From Booklist

On September 3, 2007, acclaimed YA author Myers received a fan e-mail from a young New Jersey teen named Ross Workman. Two hours later, Myers extended a remarkable invitation: �Okay, let�s make a story.� Amazingly, they did. And here�s the result, the story of a 13-year-old boy named Kevin in trouble with the law. Because he is the son of a fallen policeman, the judge in the case asks a veteran police officer, Sergeant Brown, to investigate. Told in alternating chapters by the coauthors, the book features a dramatic subplot about Kevin�s soccer team�s participation in an important tournament. Workman is a genuine talent, writing short, declarative sentences that move the narrative forward with assurance and a page-turning tempo. Myers, of course, is a master, and it�s fascinating to see him writing from the first-person perspective of an adult. The respective voices and characters play off each other as successfully as a winning, high-stakes soccer match. How about another collaboration? Grades 7-12. --Michael Cart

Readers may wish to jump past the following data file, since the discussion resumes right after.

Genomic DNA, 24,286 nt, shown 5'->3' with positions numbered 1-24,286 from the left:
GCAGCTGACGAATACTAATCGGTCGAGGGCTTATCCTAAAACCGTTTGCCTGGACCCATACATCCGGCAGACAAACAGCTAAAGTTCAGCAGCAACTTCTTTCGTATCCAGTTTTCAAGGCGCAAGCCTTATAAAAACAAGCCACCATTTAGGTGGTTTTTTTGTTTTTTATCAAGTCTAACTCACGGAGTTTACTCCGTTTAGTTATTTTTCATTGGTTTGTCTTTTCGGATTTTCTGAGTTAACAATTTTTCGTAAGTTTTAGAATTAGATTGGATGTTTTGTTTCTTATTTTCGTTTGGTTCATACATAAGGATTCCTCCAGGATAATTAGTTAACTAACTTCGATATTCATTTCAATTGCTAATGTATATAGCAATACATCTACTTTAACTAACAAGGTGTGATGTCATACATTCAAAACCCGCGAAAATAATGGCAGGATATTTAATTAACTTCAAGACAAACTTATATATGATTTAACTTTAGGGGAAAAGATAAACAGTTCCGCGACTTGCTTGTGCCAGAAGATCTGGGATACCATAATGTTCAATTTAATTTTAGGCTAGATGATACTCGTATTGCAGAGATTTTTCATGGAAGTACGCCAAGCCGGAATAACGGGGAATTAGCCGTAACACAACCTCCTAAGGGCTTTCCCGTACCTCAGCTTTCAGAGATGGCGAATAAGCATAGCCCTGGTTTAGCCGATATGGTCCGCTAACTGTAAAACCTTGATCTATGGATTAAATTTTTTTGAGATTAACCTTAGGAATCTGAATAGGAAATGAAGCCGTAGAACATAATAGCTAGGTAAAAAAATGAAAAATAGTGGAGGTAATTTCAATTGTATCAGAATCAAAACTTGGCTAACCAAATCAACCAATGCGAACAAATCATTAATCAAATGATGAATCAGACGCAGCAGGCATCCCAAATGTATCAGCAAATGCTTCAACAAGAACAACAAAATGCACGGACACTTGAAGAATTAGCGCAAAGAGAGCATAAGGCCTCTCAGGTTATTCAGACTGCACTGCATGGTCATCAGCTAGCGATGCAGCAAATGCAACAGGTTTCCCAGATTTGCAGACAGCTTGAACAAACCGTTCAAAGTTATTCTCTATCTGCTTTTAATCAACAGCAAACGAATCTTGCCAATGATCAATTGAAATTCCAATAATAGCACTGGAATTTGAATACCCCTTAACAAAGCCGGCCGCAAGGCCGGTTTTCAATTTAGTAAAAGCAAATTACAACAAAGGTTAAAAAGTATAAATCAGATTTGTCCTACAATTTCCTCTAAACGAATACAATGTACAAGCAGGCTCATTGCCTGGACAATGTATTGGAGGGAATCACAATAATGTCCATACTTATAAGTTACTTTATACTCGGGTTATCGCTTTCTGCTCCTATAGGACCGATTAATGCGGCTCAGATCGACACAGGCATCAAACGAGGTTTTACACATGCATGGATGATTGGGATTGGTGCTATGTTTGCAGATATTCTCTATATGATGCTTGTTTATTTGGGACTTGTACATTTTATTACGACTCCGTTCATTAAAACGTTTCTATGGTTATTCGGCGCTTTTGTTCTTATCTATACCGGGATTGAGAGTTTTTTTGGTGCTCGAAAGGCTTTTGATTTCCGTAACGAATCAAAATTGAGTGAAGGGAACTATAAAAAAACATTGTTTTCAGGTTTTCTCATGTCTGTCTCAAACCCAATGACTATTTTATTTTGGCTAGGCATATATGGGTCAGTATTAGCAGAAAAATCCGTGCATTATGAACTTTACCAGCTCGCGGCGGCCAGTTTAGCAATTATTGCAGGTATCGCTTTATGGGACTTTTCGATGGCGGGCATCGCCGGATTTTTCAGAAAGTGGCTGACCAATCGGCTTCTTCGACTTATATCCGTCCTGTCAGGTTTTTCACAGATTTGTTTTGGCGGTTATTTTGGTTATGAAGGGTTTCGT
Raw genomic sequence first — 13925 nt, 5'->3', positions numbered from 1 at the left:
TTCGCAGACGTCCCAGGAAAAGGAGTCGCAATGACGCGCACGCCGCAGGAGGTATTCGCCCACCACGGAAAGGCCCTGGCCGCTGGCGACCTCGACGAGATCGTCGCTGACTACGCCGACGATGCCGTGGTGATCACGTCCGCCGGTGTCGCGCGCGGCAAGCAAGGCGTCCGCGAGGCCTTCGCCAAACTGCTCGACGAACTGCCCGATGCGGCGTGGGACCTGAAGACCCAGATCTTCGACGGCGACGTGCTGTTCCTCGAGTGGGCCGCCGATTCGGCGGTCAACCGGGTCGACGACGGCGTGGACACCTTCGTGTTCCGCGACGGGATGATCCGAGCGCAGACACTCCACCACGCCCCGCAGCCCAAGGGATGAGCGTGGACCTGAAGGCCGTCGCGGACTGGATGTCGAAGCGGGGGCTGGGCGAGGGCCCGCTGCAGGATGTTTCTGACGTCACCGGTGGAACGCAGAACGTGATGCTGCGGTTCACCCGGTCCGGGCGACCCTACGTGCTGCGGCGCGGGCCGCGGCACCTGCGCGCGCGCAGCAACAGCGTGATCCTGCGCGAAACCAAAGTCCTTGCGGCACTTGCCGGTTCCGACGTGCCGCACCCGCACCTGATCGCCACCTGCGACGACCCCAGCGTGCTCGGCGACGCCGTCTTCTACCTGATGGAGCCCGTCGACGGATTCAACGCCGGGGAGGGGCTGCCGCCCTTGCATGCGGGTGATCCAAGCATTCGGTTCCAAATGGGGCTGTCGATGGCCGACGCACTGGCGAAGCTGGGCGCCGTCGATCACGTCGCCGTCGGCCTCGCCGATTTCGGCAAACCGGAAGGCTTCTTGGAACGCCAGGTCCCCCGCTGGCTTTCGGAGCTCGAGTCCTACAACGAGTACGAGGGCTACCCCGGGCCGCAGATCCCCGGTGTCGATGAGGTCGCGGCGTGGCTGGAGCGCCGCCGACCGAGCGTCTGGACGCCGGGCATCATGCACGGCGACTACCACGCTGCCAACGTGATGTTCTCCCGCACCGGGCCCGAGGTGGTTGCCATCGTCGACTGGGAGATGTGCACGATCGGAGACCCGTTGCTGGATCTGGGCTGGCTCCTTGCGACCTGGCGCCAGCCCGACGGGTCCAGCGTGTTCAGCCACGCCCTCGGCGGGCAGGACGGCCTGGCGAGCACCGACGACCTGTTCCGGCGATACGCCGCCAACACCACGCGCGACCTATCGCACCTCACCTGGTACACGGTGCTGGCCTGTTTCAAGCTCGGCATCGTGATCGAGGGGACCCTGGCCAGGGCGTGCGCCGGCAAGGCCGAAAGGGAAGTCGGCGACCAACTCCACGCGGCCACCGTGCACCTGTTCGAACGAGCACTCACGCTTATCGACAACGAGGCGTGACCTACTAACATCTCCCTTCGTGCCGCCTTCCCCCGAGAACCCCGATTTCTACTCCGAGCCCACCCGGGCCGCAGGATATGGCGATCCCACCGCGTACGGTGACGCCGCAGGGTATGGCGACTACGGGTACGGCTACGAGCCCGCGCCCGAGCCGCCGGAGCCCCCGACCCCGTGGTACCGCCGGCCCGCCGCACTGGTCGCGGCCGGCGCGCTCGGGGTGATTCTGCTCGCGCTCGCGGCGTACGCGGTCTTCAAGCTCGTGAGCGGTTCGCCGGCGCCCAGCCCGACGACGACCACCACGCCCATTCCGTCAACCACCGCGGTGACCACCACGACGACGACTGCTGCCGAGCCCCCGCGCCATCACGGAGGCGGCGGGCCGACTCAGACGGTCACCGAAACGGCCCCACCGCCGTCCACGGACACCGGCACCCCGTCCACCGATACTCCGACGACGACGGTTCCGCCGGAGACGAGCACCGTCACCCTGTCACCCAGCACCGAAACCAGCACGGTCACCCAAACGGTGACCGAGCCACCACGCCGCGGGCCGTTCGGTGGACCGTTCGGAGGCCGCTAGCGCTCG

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Product Details

  • Hardcover: 208 pages
  • Publisher: HarperTeen; First Edition edition (February 1, 2011)
  • Language: English
  • ISBN-10: 0062004891
  • ISBN-13: 978-0062004895
  • Product Dimensions: 5.5 x 0.8 x 8.2 inches
  • Shipping Weight: 10.4 ounces (View shipping rates and policies)
  • Average Customer Review: 4.1 out of 5 stars  See all reviews (16 customer reviews)
  • Amazon Best Sellers Rank: #1,546,894 in Books (See Top 100 in Books)

Customer Reviews

Top Customer Reviews

Format: Paperback Verified Purchase